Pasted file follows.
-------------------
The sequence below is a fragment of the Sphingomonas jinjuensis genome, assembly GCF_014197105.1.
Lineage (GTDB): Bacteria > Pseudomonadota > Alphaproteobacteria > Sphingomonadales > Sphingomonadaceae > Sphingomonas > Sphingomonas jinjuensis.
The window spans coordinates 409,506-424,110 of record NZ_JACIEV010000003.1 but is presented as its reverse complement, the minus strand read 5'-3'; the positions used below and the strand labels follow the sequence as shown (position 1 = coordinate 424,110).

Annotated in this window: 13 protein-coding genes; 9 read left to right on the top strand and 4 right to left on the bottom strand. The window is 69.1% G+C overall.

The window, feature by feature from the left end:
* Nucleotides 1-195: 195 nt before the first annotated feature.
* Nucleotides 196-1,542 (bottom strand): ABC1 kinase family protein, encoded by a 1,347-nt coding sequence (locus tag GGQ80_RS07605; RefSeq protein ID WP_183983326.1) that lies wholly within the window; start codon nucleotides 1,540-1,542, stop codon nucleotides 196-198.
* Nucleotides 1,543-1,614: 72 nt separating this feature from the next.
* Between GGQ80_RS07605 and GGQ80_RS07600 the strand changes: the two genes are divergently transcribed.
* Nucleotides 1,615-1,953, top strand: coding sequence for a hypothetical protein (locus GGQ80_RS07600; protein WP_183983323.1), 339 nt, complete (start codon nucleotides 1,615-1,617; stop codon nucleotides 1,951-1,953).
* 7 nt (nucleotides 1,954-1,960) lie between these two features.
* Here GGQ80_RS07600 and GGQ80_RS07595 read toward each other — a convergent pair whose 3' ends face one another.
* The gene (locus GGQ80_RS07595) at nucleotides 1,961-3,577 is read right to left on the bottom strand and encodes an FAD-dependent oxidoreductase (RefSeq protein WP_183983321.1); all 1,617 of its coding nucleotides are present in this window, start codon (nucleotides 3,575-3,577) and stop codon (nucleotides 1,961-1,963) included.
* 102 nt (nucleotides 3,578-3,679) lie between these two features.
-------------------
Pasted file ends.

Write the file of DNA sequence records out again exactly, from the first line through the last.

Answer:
The sequence below is a fragment of the Sphingomonas jinjuensis genome, assembly GCF_014197105.1.
Lineage (GTDB): Bacteria > Pseudomonadota > Alphaproteobacteria > Sphingomonadales > Sphingomonadaceae > Sphingomonas > Sphingomonas jinjuensis.
The window spans coordinates 409,506-424,110 of record NZ_JACIEV010000003.1 but is presented as its reverse complement, the minus strand read 5'-3'; the positions used below and the strand labels follow the sequence as shown (position 1 = coordinate 424,110).

Annotated in this window: 13 protein-coding genes; 9 read left to right on the top strand and 4 right to left on the bottom strand. The window is 69.1% G+C overall.

The window, feature by feature from the left end:
* Nucleotides 1-195: 195 nt before the first annotated feature.
* Nucleotides 196-1,542 (bottom strand): ABC1 kinase family protein, encoded by a 1,347-nt coding sequence (locus tag GGQ80_RS07605; RefSeq protein ID WP_183983326.1) that lies wholly within the window; start codon nucleotides 1,540-1,542, stop codon nucleotides 196-198.
* Nucleotides 1,543-1,614: 72 nt separating this feature from the next.
* Between GGQ80_RS07605 and GGQ80_RS07600 the strand changes: the two genes are divergently transcribed.
* Nucleotides 1,615-1,953, top strand: coding sequence for a hypothetical protein (locus GGQ80_RS07600; protein WP_183983323.1), 339 nt, complete (start codon nucleotides 1,615-1,617; stop codon nucleotides 1,951-1,953).
* 7 nt (nucleotides 1,954-1,960) lie between these two features.
* Here GGQ80_RS07600 and GGQ80_RS07595 read toward each other — a convergent pair whose 3' ends face one another.
* The gene (locus GGQ80_RS07595) at nucleotides 1,961-3,577 is read right to left on the bottom strand and encodes an FAD-dependent oxidoreductase (RefSeq protein WP_183983321.1); all 1,617 of its coding nucleotides are present in this window, start codon (nucleotides 3,575-3,577) and stop codon (nucleotides 1,961-1,963) included.
* 102 nt (nucleotides 3,578-3,679) lie between these two features.